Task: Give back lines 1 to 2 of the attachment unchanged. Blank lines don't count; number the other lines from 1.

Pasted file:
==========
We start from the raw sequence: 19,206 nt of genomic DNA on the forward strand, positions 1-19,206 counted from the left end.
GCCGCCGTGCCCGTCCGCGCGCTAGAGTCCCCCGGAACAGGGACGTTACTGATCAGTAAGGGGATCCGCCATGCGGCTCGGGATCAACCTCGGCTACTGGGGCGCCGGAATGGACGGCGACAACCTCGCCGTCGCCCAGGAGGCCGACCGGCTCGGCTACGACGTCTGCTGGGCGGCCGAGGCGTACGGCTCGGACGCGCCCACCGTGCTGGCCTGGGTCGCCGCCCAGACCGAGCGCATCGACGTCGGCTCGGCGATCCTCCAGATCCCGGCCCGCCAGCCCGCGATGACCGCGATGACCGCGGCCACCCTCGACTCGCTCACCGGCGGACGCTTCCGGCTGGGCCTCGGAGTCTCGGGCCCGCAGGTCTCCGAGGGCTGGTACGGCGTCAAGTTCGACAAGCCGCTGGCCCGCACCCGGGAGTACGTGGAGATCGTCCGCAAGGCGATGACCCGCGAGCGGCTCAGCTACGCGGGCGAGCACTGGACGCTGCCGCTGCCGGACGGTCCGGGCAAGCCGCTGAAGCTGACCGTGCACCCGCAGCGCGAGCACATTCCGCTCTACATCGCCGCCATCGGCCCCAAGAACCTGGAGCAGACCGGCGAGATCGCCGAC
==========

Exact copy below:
We start from the raw sequence: 19,206 nt of genomic DNA on the forward strand, positions 1-19,206 counted from the left end.
GCCGCCGTGCCCGTCCGCGCGCTAGAGTCCCCCGGAACAGGGACGTTACTGATCAGTAAGGGGATCCGCCATGCGGCTCGGGATCAACCTCGGCTACTGGGGCGCCGGAATGGACGGCGACAACCTCGCCGTCGCCCAGGAGGCCGACCGGCTCGGCTACGACGTCTGCTGGGCGGCCGAGGCGTACGGCTCGGACGCGCCCACCGTGCTGGCCTGGGTCGCCGCCCAGACCGAGCGCATCGACGTCGGCTCGGCGATCCTCCAGATCCCGGCCCGCCAGCCCGCGATGACCGCGATGACCGCGGCCACCCTCGACTCGCTCACCGGCGGACGCTTCCGGCTGGGCCTCGGAGTCTCGGGCCCGCAGGTCTCCGAGGGCTGGTACGGCGTCAAGTTCGACAAGCCGCTGGCCCGCACCCGGGAGTACGTGGAGATCGTCCGCAAGGCGATGACCCGCGAGCGGCTCAGCTACGCGGGCGAGCACTGGACGCTGCCGCTGCCGGACGGTCCGGGCAAGCCGCTGAAGCTGACCGTGCACCCGCAGCGCGAGCACATTCCGCTCTACATCGCCGCCATCGGCCCCAAGAACCTGGAGCAGACCGGCGAGATCGCCGAC